- Proteins questions
- Amino acid structure
- Alpha amino acid synthesis
- Classification of amino acids
- Peptide bonds: Formation and cleavage
- Four levels of protein structure
- Conformational stability: Protein folding and denaturation
- Non-enzymatic protein function
Explore the fascinating world of non-enzymatic protein function! Dive into the roles of proteins as receptors, ion channels, transporters, motor proteins, and antibodies. Uncover how these proteins bind biomolecules to perform a vast array of functions, essential for life. Created by Tracy Kim Kovach.
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- Aren't there also non-enzymatic proteins that function in providing STRUCTURE?(22 votes)
- The video was great but I'm having a pretty hard time understanding exactly what affinity means. I would really appreciate if you could give a brief explanation.(7 votes)
- I am confused about the binding affinity of transport proteins. Wouldn't transport proteins have a high affinity to their substrate at low concentrations and low affinity to their substrate at high concentrations? Looking at the hemoglobin saturation curve, as you increase concentration of oxygen (or pressure, pO2), the curve shifts to the right. Therefore, doesn't the affinity of hemoglobin for oxygen decrease as you increase the pressure (or concentration) of oxygen?(5 votes)
- I think the low affinity at low concentrations of ligand is needed for the transport of proteins. For example, with hemoglobin, there is a high concentration of oxygen in the lungs, which helps Hb bind oxygen. But when it gets to muscle tissue, it needs to release that oxygen. Now, since muscle tissue has a low concentration of oxygen, the low affinity Hb has to oxygen in low concentration aids its release.(15 votes)
- Sort of nit-picky, but at10:00I would suggest drawing the antigen in one of the actual binding sites. I think the drawing here suggests that the antigen binds at the fork in the "Y", when in actuality it can bind at any one of the three points of the "Y".(7 votes)
- She missed to primordial functions of proteins: structural (collagen is a protein) and hormonal (insulin is a protein). Or am I wrong?(4 votes)
- Isn't myoglobin, not hemoglobin, the protein that transports oxygen to muscle?(2 votes)
- Hemoglobin- Protien in blood to transport O2 to the body
Myoglobin- Protien in muscle to give muscle O2 in times of O2 shortage.(5 votes)
- 10:12the drawing; antigens do not bind to the middle of the antibody, they bind to the antigen binding site, which is the tip of the Y shape.(4 votes)
- How do the lungs transport Oxygen to the muscle tissues?(1 vote)
- As air is inhaled, it travels into our respiratory organs aka, nostril, Ethmoid sinus, throat, trachea/windpipe, bronchi, bronchiole and final stop alvioli. At alvioli the oxygen from air, is ABSORBED by hemoglobin present in the red blood cells(RBC) of the blood. As oxgenated blood gets pumped through out the body which , RBCs deliver the oxygen to sells and tissues.
Additional fact the oxygen affinity hemoglobin is 92-94%, for CO2 it is 96% and CO(carbon monoxide) is ~99%.
The 92-94% is good because after binding to hemoglobin the oxygen must also be extractable by the receiving cells.(4 votes)
- One question, though.
What on earth is scattergories? A type of food, is it?(1 vote)
- It's a game where players list things that belong to a category. They get points on the number of unique things they list.(2 votes)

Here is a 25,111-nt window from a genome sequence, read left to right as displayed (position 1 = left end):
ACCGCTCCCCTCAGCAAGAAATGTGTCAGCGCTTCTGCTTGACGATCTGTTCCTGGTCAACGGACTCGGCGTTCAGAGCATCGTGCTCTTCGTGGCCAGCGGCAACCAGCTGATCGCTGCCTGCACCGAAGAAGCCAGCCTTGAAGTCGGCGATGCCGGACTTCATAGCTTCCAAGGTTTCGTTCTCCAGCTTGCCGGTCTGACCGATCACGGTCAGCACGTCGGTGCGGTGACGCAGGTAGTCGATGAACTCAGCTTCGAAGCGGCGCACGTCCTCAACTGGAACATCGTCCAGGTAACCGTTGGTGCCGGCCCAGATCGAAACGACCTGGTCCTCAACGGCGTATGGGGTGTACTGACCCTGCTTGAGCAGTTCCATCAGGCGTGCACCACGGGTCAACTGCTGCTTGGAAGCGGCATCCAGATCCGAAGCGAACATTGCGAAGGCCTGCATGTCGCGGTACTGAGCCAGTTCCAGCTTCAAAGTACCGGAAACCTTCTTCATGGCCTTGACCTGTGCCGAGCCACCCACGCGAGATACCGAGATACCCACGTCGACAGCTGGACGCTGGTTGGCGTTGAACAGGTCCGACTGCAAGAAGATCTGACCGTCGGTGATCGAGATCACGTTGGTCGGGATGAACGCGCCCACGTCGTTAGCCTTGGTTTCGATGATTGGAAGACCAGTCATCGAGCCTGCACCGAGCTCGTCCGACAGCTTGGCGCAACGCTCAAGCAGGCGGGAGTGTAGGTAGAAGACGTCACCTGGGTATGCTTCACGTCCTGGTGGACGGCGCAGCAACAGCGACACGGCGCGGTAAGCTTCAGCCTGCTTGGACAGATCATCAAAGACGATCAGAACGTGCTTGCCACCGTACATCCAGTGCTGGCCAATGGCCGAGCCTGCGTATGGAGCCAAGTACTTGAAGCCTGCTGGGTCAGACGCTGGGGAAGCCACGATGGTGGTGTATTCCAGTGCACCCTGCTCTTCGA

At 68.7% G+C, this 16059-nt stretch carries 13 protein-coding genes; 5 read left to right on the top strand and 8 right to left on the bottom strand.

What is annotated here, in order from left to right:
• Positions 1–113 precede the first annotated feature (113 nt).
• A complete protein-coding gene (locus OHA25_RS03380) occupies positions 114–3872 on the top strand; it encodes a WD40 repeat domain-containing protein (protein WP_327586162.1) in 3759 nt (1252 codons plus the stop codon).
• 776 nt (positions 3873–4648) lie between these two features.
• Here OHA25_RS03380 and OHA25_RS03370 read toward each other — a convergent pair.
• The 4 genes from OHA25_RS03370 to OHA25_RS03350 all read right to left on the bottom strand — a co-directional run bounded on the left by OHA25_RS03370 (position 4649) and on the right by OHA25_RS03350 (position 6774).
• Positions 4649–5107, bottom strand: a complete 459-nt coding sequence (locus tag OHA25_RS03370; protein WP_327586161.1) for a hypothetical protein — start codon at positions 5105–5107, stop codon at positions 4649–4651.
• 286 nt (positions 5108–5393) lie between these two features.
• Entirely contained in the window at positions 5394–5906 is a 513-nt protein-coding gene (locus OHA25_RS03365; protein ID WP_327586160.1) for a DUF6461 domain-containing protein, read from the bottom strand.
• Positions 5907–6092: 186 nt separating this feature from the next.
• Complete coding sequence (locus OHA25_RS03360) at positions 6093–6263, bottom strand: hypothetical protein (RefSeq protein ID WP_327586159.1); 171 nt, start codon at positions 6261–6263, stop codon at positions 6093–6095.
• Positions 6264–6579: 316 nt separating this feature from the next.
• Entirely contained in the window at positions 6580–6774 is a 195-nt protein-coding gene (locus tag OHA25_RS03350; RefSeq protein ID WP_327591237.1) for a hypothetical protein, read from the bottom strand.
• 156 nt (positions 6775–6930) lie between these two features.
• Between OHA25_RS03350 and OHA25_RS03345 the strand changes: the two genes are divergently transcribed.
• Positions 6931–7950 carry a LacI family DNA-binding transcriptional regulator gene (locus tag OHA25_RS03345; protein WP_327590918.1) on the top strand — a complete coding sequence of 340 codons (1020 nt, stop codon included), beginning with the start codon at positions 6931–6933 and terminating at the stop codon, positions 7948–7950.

So we're going to be talking about non-enzymatic protein function. And before we get into what exactly that means, let's just say we are playing a game of Scattergories. And the next category that comes up is protein, and you have to list all the different types of protein that you know. And so you're like, oh, I totally got this. We've got beef and pork and chicken. Right? Those are different types of protein, and that's true. But what about the biochemistry type of protein, as in the large biomolecules that are made up of amino acids? What are the different types of proteins then? And so that's a little bit tougher. And so that's the point of what we're going to be talking about today is to talk about all the different types of proteins and the different functions that they perform. And so the key to understanding proteins as we go forward is understanding one unique characteristic about proteins. And that unique characteristic is that they can bind various biomolecules, and they bind specifically and tightly. And so just keep that concept in mind as we're talking about all the different functions of proteins, and that will help you understand how they are able to perform the vast array of functions that they do. So I like to think of proteins as being in one of two main classes. There are the enzymatic proteins, so enzymes, and then the non-enzymatic proteins, or we'll just call them the non-enzymes. And so let's back up just a minute. What exactly are enzymes? What do they do? Enzymes are, in a nutshell, little chemical reaction machines. They can catalyze all sorts of chemical reactions, so they catalyze reactions that help to sustain life. And so they are really the workhorses of the cell, helping to build up and break down things as needed. And by acting as catalyst, enzymes can help to accelerate the rate and specificity of these chemical reactions. And one good example of this that you're probably familiar with already is DNA polymerase, which catalyzes the synthesis of new strands of DNA. And probably even more familiar to you are the enzymes in your saliva. So every time you eat, there is one enzyme in particular called amylase, which is responsible for breaking down starch into sugars. So amylase is another example of a protein that has enzymatic function. And just notice for a second that both of these enzymes end in A-S-E, ase. And so in general, if you see a protein and it has this sort of ending, you should be thinking to yourself, oh, I bet this is an enzyme, an enzymatic protein. So that's a good rule of thumb. Now, non-enzymatic proteins, or non-enzymes, are all of those proteins that carry out functions that require the capacity to bind, but not necessarily to catalyze a reaction. And so what are some examples that we'll be talking about of non-enzymatic protein function? Well, there are proteins that function as receptors or ion channels in a cell membrane, and we'll talk more about that. And then there are proteins that are transport proteins. There also motor proteins. And then a special class of proteins that function as an integral part of the immune system, and those are called antibodies. And so we'll go through each of these examples of non-enzymatic protein function one by one. So let's give ourselves a little bit more room to talk about those. Now, let me quickly interject that it's important to realize that not all proteins are always either an enzyme or a non-enzyme. Oftentimes, they have characteristics of both, and so just keep that in mind as I'm going through and highlighting the non-enzymatic properties in this video. OK, so starting with receptors and ion channels. There are certain proteins that exist in the membrane of a cell and function as either receptors or ion channels. Now, receptors are proteins that receive, or bind, a signaling molecule. So let's draw a cell here. We're going to draw the membrane bilayer here. And so here would be my exterior of the cell, and here's the interior of the cell. And within this membrane bilayer, you can find a receptor protein. So we'll draw that here. And this receptor protein will bind a signaling molecule, also known as a ligand, which then induces some sort of chemical response in the cell. So one example of a receptor protein and ligand pair is an insulin receptor and insulin. So let's say this ligand is insulin, and this is the insulin receptor. Now, insulin is a hormone that's released by the pancreas in response to an increase in blood glucose levels. So let's say there's extra glucose, because you just ate a piece of pizza or something. So let's say there's an increase in glucose around, and then insulin is going to be released by the pancreas in response to this increase in blood glucose. And then once it's released, it binds to its corresponding receptor on certain cells, which leads to a cascade of signals within the cell. And this allows it to then absorb this excess glucose into the cell. And then likewise, you can also have an ion channel that also spans the membrane bilayer. So let's extend this lipid membrane bilayer, and then we'll draw an ion channel protein here. And so likewise, this protein spans the entire bilayer of the cell, and it acts as a pore or a channel through which certain ions, say calcium, can enter or exit the cell. So it can come in and come out through the same channel. So next up are the transport proteins, and now these proteins are responsible for binding small molecules and transporting them to other locations in a multicellular organism like humans. And the trick with these proteins is that they have to have a high affinity for their ligand when the ligand is present in high concentration. So at high concentration of a ligand, you have high affinity of the protein for that ligand, and at low concentration, you have low affinity. And a great example of this is hemoglobin. So hemoglobin is present in red blood cells, and it picks up oxygen in the lungs-- so here are my lungs, it's high in oxygen in your lungs-- and then delivers this oxygen to tissues. And we'll draw a tissue here, say it's muscle tissue, where its present in low concentrations. And so this is a great example of a transport protein at work. So next up are the motor proteins, which include myosin, kinesin, and dynein, all of which are capable of generating great forces. And these proteins are really crucial for cellular motility. And myosin specifically is a protein responsible for generating the forces exerted by contracting muscles. So every time you flex your bicep like so, your myosin protein in your muscles are contracting and generating that force. Now, kinesin and dynein are motor proteins that are responsible for intracellular transport. And then dynein in particular also plays a role in the motility of cilia, which are these little extensions of a cell that project out. And mutations in a particular dynein protein can lead to a rare disease called primary ciliary dyskinesia. So in primary ciliary dyskinesia, you can see there's some sort of dyskinesia or problem in movement for the cilia. And mutations in a particular dynein protein lead to this rare disease in which the action of the cilia of the cells lining the respiratory tract fail to function. And this leads to a decrease in mucus clearance from the lungs, and therefore an increase susceptibility to chronic infections like pneumonia and bronchitis. So as you can see, these motor proteins are really important. And then finally, our last class of non-enzymatic proteins that we'll be talking about are the antibodies of the immune system. Now, antibodies are protein components of the adaptive immune system whose main function is to find foreign antigens and target them for destruction. So in this case, the antigen, which comes from any foreign substance, say a virus or something like that, is the antibodies ligand. So here's an example of an antibody, and then here is the antigen. And the antigen is really just the antibodies particular ligand. So you can think of antibodies as being like little red flags for the body's immune system letting us know that hey, this thing is not supposed to be here. We need to get rid of it somehow. And it's important to know that an antibody's affinity for its target antigen is extraordinarily high. So the affinity is strong, really high. And so there you have it. You can see all the different types of non-enzymatic roles or functions that proteins can play, either as receptors or ion channels, as transport proteins, motor proteins, and then highly specific antibodies in our immune system.